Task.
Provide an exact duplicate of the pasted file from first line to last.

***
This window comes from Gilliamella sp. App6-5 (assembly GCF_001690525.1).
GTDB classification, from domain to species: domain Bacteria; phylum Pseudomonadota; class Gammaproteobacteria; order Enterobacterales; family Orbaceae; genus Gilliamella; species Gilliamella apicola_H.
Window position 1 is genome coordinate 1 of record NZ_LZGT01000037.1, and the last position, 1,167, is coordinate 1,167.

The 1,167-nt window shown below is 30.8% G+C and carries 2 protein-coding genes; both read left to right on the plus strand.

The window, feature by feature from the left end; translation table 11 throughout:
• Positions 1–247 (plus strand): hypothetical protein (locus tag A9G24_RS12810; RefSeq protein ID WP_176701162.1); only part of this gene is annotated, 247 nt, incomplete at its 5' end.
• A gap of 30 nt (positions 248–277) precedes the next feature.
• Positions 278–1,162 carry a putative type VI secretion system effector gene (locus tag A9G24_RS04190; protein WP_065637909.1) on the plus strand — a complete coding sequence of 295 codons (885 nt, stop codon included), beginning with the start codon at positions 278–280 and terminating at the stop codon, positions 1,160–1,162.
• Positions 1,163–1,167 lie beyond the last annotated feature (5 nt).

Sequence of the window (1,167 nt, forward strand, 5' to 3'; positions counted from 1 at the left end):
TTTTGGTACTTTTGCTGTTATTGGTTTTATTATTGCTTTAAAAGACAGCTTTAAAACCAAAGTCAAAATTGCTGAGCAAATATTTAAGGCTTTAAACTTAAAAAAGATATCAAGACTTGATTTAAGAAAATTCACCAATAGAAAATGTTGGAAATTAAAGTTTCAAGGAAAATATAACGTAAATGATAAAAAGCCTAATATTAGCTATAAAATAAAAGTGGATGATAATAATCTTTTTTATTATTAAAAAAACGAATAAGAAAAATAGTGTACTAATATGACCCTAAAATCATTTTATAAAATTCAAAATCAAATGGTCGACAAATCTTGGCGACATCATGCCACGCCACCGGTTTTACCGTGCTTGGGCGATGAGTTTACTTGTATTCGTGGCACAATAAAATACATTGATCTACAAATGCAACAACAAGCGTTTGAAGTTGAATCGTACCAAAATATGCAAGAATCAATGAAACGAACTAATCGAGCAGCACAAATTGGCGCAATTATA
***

This window comes from Gilliamella sp. App6-5 (assembly GCF_001690525.1).
GTDB classification, from domain to species: domain Bacteria; phylum Pseudomonadota; class Gammaproteobacteria; order Enterobacterales; family Orbaceae; genus Gilliamella; species Gilliamella apicola_H.
Window position 1 is genome coordinate 1 of record NZ_LZGT01000037.1, and the last position, 1,167, is coordinate 1,167.

The 1,167-nt window shown below is 30.8% G+C and carries 2 protein-coding genes; both read left to right on the plus strand.

The window, feature by feature from the left end; translation table 11 throughout:
• Positions 1–247 (plus strand): hypothetical protein (locus tag A9G24_RS12810; RefSeq protein ID WP_176701162.1); only part of this gene is annotated, 247 nt, incomplete at its 5' end.
• A gap of 30 nt (positions 248–277) precedes the next feature.
• Positions 278–1,162 carry a putative type VI secretion system effector gene (locus tag A9G24_RS04190; protein WP_065637909.1) on the plus strand — a complete coding sequence of 295 codons (885 nt, stop codon included), beginning with the start codon at positions 278–280 and terminating at the stop codon, positions 1,160–1,162.
• Positions 1,163–1,167 lie beyond the last annotated feature (5 nt).

Sequence of the window (1,167 nt, forward strand, 5' to 3'; positions counted from 1 at the left end):
TTTTGGTACTTTTGCTGTTATTGGTTTTATTATTGCTTTAAAAGACAGCTTTAAAACCAAAGTCAAAATTGCTGAGCAAATATTTAAGGCTTTAAACTTAAAAAAGATATCAAGACTTGATTTAAGAAAATTCACCAATAGAAAATGTTGGAAATTAAAGTTTCAAGGAAAATATAACGTAAATGATAAAAAGCCTAATATTAGCTATAAAATAAAAGTGGATGATAATAATCTTTTTTATTATTAAAAAAACGAATAAGAAAAATAGTGTACTAATATGACCCTAAAATCATTTTATAAAATTCAAAATCAAATGGTCGACAAATCTTGGCGACATCATGCCACGCCACCGGTTTTACCGTGCTTGGGCGATGAGTTTACTTGTATTCGTGGCACAATAAAATACATTGATCTACAAATGCAACAACAAGCGTTTGAAGTTGAATCGTACCAAAATATGCAAGAATCAATGAAACGAACTAATCGAGCAGCACAAATTGGCGCAATTATA